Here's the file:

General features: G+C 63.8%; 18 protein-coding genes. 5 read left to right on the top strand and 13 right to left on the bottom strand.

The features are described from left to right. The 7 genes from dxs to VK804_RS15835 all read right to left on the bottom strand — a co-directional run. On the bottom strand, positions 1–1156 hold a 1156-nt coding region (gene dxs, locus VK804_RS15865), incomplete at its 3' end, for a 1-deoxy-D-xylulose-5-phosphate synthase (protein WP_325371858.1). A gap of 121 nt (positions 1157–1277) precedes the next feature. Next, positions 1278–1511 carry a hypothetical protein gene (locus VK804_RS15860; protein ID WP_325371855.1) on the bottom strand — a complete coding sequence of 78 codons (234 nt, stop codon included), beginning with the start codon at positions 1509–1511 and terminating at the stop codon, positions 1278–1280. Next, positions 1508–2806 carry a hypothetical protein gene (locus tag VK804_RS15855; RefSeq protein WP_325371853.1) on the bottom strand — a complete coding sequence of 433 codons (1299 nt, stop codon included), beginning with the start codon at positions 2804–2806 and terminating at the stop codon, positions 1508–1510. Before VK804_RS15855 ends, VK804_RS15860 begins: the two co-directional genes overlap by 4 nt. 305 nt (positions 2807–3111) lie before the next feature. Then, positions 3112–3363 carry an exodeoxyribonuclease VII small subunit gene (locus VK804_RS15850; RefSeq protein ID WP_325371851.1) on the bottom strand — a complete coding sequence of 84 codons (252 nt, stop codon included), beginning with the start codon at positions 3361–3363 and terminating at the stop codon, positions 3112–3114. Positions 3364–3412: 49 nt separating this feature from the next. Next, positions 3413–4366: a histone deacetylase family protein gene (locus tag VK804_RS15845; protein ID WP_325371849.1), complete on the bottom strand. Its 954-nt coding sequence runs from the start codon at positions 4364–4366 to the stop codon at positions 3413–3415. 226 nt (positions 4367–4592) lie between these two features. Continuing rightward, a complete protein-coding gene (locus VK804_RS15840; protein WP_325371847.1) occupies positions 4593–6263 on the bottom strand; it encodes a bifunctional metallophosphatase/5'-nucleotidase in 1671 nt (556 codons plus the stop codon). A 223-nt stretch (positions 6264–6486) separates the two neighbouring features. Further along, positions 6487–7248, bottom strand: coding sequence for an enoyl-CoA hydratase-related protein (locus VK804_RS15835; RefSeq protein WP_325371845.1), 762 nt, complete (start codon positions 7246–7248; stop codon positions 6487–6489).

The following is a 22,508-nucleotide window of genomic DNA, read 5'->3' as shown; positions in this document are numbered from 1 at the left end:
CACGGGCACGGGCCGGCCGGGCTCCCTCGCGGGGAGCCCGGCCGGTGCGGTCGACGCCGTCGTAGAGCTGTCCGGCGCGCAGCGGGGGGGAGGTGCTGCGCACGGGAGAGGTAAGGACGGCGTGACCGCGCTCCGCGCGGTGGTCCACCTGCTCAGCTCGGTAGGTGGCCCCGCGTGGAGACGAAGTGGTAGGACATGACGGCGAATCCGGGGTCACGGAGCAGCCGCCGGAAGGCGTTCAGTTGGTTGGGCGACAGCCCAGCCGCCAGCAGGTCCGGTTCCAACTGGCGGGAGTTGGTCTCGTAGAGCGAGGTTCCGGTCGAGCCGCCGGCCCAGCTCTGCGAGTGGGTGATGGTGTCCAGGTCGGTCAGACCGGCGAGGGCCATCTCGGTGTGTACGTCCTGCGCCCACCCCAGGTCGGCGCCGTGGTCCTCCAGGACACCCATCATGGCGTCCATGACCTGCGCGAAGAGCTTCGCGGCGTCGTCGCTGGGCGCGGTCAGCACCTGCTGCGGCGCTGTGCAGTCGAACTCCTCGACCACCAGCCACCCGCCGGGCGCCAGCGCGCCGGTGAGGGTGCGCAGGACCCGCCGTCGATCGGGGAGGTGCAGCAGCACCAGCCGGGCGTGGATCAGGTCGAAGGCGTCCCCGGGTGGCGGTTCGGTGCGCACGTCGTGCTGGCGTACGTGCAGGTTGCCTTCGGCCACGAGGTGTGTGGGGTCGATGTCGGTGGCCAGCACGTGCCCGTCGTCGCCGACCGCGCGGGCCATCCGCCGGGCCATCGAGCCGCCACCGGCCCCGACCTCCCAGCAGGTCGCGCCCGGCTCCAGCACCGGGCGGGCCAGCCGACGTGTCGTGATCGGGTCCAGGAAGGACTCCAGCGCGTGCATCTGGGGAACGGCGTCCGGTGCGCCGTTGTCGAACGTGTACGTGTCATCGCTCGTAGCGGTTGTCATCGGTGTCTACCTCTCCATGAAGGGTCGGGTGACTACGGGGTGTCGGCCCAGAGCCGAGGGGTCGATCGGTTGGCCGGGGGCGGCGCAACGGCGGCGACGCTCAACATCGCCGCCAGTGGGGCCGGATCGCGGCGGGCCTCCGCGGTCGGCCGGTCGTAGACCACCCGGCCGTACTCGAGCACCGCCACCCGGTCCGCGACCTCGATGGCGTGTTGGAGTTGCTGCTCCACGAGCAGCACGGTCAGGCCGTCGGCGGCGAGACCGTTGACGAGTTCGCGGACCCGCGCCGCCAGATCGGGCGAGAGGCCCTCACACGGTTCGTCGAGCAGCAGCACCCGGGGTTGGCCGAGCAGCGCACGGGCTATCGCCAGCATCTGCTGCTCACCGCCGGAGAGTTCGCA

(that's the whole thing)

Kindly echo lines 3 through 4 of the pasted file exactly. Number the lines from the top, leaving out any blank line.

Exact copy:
The following is a 22,508-nucleotide window of genomic DNA, read 5'->3' as shown; positions in this document are numbered from 1 at the left end:
CACGGGCACGGGCCGGCCGGGCTCCCTCGCGGGGAGCCCGGCCGGTGCGGTCGACGCCGTCGTAGAGCTGTCCGGCGCGCAGCGGGGGGGAGGTGCTGCGCACGGGAGAGGTAAGGACGGCGTGACCGCGCTCCGCGCGGTGGTCCACCTGCTCAGCTCGGTAGGTGGCCCCGCGTGGAGACGAAGTGGTAGGACATGACGGCGAATCCGGGGTCACGGAGCAGCCGCCGGAAGGCGTTCAGTTGGTTGGGCGACAGCCCAGCCGCCAGCAGGTCCGGTTCCAACTGGCGGGAGTTGGTCTCGTAGAGCGAGGTTCCGGTCGAGCCGCCGGCCCAGCTCTGCGAGTGGGTGATGGTGTCCAGGTCGGTCAGACCGGCGAGGGCCATCTCGGTGTGTACGTCCTGCGCCCACCCCAGGTCGGCGCCGTGGTCCTCCAGGACACCCATCATGGCGTCCATGACCTGCGCGAAGAGCTTCGCGGCGTCGTCGCTGGGCGCGGTCAGCACCTGCTGCGGCGCTGTGCAGTCGAACTCCTCGACCACCAGCCACCCGCCGGGCGCCAGCGCGCCGGTGAGGGTGCGCAGGACCCGCCGTCGATCGGGGAGGTGCAGCAGCACCAGCCGGGCGTGGATCAGGTCGAAGGCGTCCCCGGGTGGCGGTTCGGTGCGCACGTCGTGCTGGCGTACGTGCAGGTTGCCTTCGGCCACGAGGTGTGTGGGGTCGATGTCGGTGGCCAGCACGTGCCCGTCGTCGCCGACCGCGCGGGCCATCCGCCGGGCCATCGAGCCGCCACCGGCCCCGACCTCCCAGCAGGTCGCGCCCGGCTCCAGCACCGGGCGGGCCAGCCGACGTGTCGTGATCGGGTCCAGGAAGGACTCCAGCGCGTGCATCTGGGGAACGGCGTCCGGTGCGCCGTTGTCGAACGTGTACGTGTCATCGCTCGTAGCGGTTGTCATCGGTGTCTACCTCTCCATGAAGGGTCGGGTGACTACGGGGTGTCGGCCCAGAGCCGAGGGGTCGATCGGTTGGCCGGGGGCGGCGCAACGGCGGCGACGCTCAACATCGCCGCCAGTGGGGCCGGATCGCGGCGGGCCTCCGCGGTCGGCCGGTCGTAGACCACCCGGCCGTACTCGAGCACCGCCACCCGGTCCGCGACCTCGATGGCGTGTTGGAGTTGCTGCTCCACGAGCAGCACGGTCAGGCCGTCGGCGGCGAGACCGTTGACGAGTTCGCGGACCCGCGCCGCCAGATCGGGCGAGAGGCCCTCACACGGTTCGTCGAGCAGCAGCACCCGGGGTTGGCCGAGCAGCGCACGGGCTATCGCCAGCATCTGCTGCTCACCGCCGGAGAGTTCGCA